How to Make a Bitcoin Investment

Bitcoin and cryptocurrency supporters have a variety of reasons to be excited about the technology. Some people simply adore decentralised technology and feel it will play an increasingly important role in the global economy. Others are investors who are drawn to it because of its rapid rise.

Passive and active investing are the two primary investment strategies used by Bitcoin investors.

Buy and “Hodl” as a passive investment strategy

Bitcoin investors that utilise a passive investment approach “hodl” (hold on for dear life) hope the value of their coins will increase. They store it in a digital wallet and keep track of its value. Once they see a satisfactory return on their initial investment, they will convert Bitcoin for legal money.

While Bitcoin is incredibly volatile and does not provide any form of investment security, this passive investment technique of holding on is perhaps the safest way to invest in an explicitly risky asset.

Long and short positions are examples of active investment

Active investors use a more intricate strategy. They like the market’s turbulence and rely on significant price swings to generate quick profits. To make money, these Bitcoin investors constantly buy, sell, and trade the cryptocurrency. They typically buy Bitcoin when it is seen to be undervalued and then sell it when the value rises.

An investor who is pursuing a long position waits for the price to rise swiftly before selling before the price drops. An investor who wants to take a short position waits for the price of Bitcoin to drop, then sells it at a higher price and tries to buy it back when the price drops.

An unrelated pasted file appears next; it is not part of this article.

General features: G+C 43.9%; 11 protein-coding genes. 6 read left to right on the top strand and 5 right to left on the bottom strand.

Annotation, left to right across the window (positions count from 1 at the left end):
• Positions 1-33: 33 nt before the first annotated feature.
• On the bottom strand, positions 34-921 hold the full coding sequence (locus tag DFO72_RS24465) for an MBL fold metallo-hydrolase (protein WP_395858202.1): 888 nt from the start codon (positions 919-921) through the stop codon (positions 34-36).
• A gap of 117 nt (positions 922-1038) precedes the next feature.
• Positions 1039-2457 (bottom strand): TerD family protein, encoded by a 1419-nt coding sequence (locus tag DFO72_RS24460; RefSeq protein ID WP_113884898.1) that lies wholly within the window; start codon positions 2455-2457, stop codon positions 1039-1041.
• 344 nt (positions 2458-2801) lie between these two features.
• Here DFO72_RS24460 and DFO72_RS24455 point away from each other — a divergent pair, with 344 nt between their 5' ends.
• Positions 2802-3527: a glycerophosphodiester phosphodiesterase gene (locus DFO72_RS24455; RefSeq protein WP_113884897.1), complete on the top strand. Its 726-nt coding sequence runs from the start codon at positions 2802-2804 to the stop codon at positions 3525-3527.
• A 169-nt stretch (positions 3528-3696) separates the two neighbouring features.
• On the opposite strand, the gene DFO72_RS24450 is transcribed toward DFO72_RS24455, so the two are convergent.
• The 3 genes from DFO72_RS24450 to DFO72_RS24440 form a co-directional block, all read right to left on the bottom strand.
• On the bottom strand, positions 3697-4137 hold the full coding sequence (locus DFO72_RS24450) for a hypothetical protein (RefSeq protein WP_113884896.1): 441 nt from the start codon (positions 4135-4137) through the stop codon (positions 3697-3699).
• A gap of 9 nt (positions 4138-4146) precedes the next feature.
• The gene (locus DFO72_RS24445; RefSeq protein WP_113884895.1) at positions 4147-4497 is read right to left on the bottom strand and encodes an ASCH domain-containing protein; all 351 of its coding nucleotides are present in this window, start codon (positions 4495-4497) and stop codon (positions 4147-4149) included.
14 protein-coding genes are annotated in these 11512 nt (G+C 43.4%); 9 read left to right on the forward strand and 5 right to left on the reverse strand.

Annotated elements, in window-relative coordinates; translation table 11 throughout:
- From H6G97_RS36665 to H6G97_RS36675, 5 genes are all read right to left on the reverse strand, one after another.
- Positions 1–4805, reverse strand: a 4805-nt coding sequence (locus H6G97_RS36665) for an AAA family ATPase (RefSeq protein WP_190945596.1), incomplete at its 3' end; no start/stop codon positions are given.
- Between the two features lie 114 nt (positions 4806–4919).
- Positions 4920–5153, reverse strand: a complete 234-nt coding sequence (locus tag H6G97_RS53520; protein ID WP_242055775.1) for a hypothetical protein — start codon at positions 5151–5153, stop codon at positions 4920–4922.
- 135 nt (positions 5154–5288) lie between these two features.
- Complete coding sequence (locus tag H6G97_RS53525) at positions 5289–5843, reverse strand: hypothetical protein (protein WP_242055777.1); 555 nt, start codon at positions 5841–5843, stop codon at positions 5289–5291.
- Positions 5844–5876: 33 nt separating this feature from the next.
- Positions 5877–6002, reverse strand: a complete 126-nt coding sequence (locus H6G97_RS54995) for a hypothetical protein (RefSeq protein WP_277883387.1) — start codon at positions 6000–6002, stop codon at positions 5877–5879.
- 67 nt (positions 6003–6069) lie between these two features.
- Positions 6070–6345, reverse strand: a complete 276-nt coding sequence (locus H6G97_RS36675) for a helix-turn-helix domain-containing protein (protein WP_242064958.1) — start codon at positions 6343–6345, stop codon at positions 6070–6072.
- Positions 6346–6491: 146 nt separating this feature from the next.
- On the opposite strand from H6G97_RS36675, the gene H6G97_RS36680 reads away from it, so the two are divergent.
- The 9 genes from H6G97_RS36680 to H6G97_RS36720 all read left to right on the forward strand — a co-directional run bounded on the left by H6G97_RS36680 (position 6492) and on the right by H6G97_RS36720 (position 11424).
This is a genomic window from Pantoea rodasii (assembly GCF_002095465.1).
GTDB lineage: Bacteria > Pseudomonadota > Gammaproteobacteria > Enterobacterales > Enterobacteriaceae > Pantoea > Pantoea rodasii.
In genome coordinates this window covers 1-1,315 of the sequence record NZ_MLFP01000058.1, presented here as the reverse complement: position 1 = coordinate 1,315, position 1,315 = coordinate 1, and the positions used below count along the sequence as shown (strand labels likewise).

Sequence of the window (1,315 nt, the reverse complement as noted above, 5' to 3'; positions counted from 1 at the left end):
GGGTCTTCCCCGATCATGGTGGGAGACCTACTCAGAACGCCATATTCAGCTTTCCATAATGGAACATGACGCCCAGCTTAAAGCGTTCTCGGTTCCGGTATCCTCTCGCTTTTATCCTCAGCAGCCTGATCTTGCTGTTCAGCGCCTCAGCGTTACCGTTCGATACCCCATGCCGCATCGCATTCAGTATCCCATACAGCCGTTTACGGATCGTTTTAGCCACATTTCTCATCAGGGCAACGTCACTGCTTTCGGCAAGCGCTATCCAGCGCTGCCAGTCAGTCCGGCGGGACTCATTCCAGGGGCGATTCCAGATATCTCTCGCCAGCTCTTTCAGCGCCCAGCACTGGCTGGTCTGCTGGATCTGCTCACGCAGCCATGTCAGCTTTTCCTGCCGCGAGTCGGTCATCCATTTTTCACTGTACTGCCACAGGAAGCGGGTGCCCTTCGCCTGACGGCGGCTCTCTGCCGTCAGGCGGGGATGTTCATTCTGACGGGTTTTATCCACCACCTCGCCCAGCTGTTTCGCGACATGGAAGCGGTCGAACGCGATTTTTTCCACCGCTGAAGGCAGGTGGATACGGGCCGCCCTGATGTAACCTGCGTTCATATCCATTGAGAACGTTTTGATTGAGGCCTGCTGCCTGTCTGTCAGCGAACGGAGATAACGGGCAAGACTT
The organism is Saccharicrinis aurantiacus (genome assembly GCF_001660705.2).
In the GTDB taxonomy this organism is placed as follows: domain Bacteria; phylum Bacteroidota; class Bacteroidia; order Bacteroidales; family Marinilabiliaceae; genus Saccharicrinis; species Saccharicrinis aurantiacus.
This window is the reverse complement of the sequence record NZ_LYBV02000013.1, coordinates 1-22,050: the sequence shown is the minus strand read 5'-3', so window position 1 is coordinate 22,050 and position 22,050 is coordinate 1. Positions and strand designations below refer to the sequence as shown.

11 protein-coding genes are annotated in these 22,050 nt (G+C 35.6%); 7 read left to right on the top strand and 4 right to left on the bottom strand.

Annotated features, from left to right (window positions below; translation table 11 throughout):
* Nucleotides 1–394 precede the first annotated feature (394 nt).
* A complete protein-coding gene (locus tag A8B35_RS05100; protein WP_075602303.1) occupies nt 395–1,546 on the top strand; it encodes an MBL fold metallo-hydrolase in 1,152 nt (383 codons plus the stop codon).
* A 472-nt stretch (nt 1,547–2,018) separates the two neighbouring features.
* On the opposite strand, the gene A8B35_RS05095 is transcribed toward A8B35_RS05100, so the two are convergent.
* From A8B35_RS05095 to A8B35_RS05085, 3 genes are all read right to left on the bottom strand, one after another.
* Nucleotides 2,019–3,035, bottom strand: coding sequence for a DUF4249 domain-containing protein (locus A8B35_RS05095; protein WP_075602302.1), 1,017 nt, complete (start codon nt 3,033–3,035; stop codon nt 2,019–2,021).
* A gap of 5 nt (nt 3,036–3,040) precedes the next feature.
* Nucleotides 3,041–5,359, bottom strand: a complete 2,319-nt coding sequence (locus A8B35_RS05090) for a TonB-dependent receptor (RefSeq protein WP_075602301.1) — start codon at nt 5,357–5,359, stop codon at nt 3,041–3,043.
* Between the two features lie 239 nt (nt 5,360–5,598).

Both positions are extremely risky, and they require investors to try to anticipate and predict market movements, which is difficult for even the most seasoned investors to do.

Is Bitcoin a secure currency?

Unfortunately, there are a number of Bitcoin frauds out there. Criminals use malware to modify bitcoin addresses so they may redirect transactions to themselves, and fake exchanges exist that entice users in with the promise of inexpensive Bitcoins.

No one can take your money or make payments on your behalf, according to Bitcoin, because transactions are “protected by military-grade cryptography.” However, a number of exchanges have been hacked, resulting in the theft of Bitcoins. As a result, some Bitcoin users keep their funds offline, such as in “cold storage” on their computer’s desktop or in a hardware wallet like Trezor or Ledger, and even write down the security details on paper.